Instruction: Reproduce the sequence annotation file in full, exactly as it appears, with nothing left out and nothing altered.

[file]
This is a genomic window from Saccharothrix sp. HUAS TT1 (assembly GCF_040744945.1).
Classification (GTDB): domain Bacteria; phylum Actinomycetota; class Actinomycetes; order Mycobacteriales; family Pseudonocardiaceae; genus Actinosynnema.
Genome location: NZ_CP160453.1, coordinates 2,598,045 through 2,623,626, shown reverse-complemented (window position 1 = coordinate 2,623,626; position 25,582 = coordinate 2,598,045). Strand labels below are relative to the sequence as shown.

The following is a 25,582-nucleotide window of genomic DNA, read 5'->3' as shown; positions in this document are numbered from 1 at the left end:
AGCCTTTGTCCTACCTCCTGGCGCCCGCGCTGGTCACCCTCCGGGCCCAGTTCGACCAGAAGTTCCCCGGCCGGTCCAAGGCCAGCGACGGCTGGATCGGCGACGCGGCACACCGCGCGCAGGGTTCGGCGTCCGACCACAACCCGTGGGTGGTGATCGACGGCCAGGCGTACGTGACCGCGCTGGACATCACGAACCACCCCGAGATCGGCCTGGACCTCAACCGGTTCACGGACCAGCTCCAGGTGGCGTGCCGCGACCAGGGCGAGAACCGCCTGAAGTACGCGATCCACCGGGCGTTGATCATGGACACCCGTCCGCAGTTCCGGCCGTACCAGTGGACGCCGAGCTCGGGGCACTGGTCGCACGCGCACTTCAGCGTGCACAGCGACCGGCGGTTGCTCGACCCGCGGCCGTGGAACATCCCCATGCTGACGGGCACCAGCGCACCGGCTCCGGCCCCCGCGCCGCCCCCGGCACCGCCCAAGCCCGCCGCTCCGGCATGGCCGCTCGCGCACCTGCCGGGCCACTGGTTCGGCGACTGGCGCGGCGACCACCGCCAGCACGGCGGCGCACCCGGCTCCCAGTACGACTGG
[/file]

This is a genomic window from Saccharothrix sp. HUAS TT1 (assembly GCF_040744945.1).
Classification (GTDB): domain Bacteria; phylum Actinomycetota; class Actinomycetes; order Mycobacteriales; family Pseudonocardiaceae; genus Actinosynnema.
Genome location: NZ_CP160453.1, coordinates 2,598,045 through 2,623,626, shown reverse-complemented (window position 1 = coordinate 2,623,626; position 25,582 = coordinate 2,598,045). Strand labels below are relative to the sequence as shown.

The following is a 25,582-nucleotide window of genomic DNA, read 5'->3' as shown; positions in this document are numbered from 1 at the left end:
AGCCTTTGTCCTACCTCCTGGCGCCCGCGCTGGTCACCCTCCGGGCCCAGTTCGACCAGAAGTTCCCCGGCCGGTCCAAGGCCAGCGACGGCTGGATCGGCGACGCGGCACACCGCGCGCAGGGTTCGGCGTCCGACCACAACCCGTGGGTGGTGATCGACGGCCAGGCGTACGTGACCGCGCTGGACATCACGAACCACCCCGAGATCGGCCTGGACCTCAACCGGTTCACGGACCAGCTCCAGGTGGCGTGCCGCGACCAGGGCGAGAACCGCCTGAAGTACGCGATCCACCGGGCGTTGATCATGGACACCCGTCCGCAGTTCCGGCCGTACCAGTGGACGCCGAGCTCGGGGCACTGGTCGCACGCGCACTTCAGCGTGCACAGCGACCGGCGGTTGCTCGACCCGCGGCCGTGGAACATCCCCATGCTGACGGGCACCAGCGCACCGGCTCCGGCCCCCGCGCCGCCCCCGGCACCGCCCAAGCCCGCCGCTCCGGCATGGCCGCTCGCGCACCTGCCGGGCCACTGGTTCGGCGACTGGCGCGGCGACCACCGCCAGCACGGCGGCGCACCCGGCTCCCAGTACGACTGG